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Library Exhibits: A Voyage to Health

Exhibits at the CDU Library

A Voyage to Health: An Exhibit from the National Library of Medicine

The  Charles R. Drew Health Sciences library hosted the exhibit A Voyage to Health: An exhibition about the revival of Native Hawaiian Traditions. The exhibit was here from May 20 - July 11, 2013. This exhibit looks at the migrating voyagers from the South Pacific who began to settle on Kanaloa Kaho‘olawe, named after Kanaloa, the god of the ocean, around the year 1,000. Over the centuries, the island became home to families of farmers and fishers. It likewise developed into a natural observatory for keeping the solar and lunar calendars, and a navigational hub for the region. A Voyage to Health is broken into four parts, and gives us a look at: Journey of the Native, The Assault on Kanalo Kaho'Olawe, Reclaiming the Island, Aloha Aina: Love of the Land, and The Legacy Continues.

 Here are some pictures taken of the exhibit at the Charles R. Drew Health Sciences Library:


Journeys Through History

Migrating voyagers from the South Pacific began to settle on Kanaloa Kaho‘olawe, named after Kanaloa, the god of the ocean, around the year 1,000.

Canoe Paddling off the coast of Kanaloa Kaho‘olawe, ca. 1987. Courtesy Franco Salmoiraghi

Aerial view of Kanaloa Kaho‘olawe, 1995. Courtesy Franco Salmoiraghi

the assault on Kanalo Kaho'Olawe

Much of the valuable knowledge of voyaging was lost as a consequence of the suppression of traditional ways by American colonizers and missionaries, and by the invasion, claimed annexation, and occupation of Hawai‘i by the United States government.

Ceremony marking the United States’ claim of annexation of Hawai‘i, 1898.  Courtesy Bishop Museu

Battleships under attack in Pearl Harbor, 1941. Courtesy University of Hawai‘i, Mānoa, Hamilton Library, Hawai‘i War Records Depository

Reclaiming the Island

Here are some historic pictures of Reclaiming the Island

In January 1976, Native Hawaiians staged an occupation of Kanaloa Kaho‘olawe to draw national attention to injustices suffered by Native Hawaiians because of the illegal overthrow of the Hawaiian monarchy by U.S. Naval forces on January 17, 1893. In 1980, four years after they began their campaign, the Protect Kaho‘olawe ‘Ohana partially settled a civil suit with the U.S. Navy. Under a “Consent Decree” the Navy was mandated to survey and protect the island’s historic and cultural sites; clear surface ordnance from 10,000 acres and limit the ordnance impact area to the central third of the island; begin soil conservation and re-vegetation programs;  eradicate the goat population; and allow the Protect Kaho‘olawe ‘Ohana to regularly visit the island for cultural, religious, educational and scientific purposes.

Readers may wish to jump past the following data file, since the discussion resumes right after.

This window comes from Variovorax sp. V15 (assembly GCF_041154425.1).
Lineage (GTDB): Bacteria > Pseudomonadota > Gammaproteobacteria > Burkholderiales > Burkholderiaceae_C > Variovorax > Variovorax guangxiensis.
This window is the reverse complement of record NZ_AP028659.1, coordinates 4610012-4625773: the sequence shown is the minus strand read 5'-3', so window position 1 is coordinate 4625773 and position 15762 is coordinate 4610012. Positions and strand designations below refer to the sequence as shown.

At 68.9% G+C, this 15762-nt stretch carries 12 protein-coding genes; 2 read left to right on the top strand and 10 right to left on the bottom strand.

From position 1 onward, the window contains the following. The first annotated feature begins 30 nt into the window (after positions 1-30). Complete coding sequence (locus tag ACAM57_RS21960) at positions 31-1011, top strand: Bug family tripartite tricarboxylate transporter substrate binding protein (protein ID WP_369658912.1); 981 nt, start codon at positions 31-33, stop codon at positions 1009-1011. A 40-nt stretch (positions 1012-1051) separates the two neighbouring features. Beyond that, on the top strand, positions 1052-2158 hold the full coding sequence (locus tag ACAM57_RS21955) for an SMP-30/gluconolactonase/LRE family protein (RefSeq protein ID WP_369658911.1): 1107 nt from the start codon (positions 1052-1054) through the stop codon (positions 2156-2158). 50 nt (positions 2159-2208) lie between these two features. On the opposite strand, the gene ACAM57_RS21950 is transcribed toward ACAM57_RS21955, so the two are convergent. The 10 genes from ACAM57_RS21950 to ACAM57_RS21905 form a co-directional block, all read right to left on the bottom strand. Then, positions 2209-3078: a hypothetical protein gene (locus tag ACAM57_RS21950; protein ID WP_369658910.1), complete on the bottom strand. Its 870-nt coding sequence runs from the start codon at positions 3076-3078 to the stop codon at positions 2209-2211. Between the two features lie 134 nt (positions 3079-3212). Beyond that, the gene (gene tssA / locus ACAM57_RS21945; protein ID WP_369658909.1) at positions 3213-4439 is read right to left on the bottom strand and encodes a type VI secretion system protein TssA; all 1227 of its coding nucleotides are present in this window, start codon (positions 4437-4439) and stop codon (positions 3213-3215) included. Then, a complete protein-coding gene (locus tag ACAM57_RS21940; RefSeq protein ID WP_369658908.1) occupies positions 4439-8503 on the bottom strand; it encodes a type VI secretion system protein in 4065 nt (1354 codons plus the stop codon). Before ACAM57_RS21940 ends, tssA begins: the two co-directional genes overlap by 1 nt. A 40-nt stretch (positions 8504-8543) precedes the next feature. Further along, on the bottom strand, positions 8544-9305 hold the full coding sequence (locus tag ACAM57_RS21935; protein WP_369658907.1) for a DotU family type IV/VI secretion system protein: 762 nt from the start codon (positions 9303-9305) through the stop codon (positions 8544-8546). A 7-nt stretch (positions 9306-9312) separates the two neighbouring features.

Ceremony on Kanaloa Kaho‘olawe, 1976. Courtesy Franco Salmoiraghi

Native Hawaiian kūpuna (elders) traveling to the island to identify sacred sites, 1976. Courtesy Franco Salmoiraghi

Aloha Aina: Love of the Land

Kanaloa Kaho‘olawe served as the unexpected catalyst of a Native Hawaiian cultural renaissance. By rallying around the protection of the island, Native Hawaiians asserted the traditional value of Aloha  ‘Āina (love of the land) as both a cultural and spiritual practice.


Makahiki ceremony, Hakioawa Bay camp area, 1987. Courtesy Franco Salmoiraghi

Shrine at Moa‘ulaiki, the “seat of navigation,” 1993. Courtesy Franco Salmoiraghi

The Legacy Continues

In 1976, in an effort to reintroduce the lost art of Native Hawaiian voyaging, Nainoa Thompson began his search for a master navigator to learn from. He eventually persuaded Mau Piailug of Satawal, Federated States of Micronesia, to break with custom and teach an outsider the tradition of wayfinding without instrumentation. In 1980, Thompson became the first Hawaiian since the 14th century to practice wayfinding on long distance ocean voyages, when he navigated the canoe Hōkūle‘a from Hawai‘i to Tahiti and back. Beginning in 1985, he traveled more than 16,000 miles across Polynesia to Aotearoa (New Zealand) and home again.


Nainoa Thompson and Mau Piailug, ca. 1998. Courtesy Monte Costa

Plans for the Hōkūle‘a canoe, ca. 1973. The Polynesian Voyaging Society has licensed the use of the Trademarked image of Hōkūle‘a—for temporary, exclusive, educational purposes only—to the National Library of Medicine

Hōkūle‘a returning from its first voyage to Tahiti, 1976. Courtesy Monte Costa

A Voyage to Health Comes to CDU

The Health Sciences Library had a two-day event around the exhibit. We were honored to have two natives from Hawaii who shared stories and are still voyagers: Dr. Marjorie M. Mau, MD. MS. FACP, and Desmon Humea (crew member Polynesian Voyaging Society).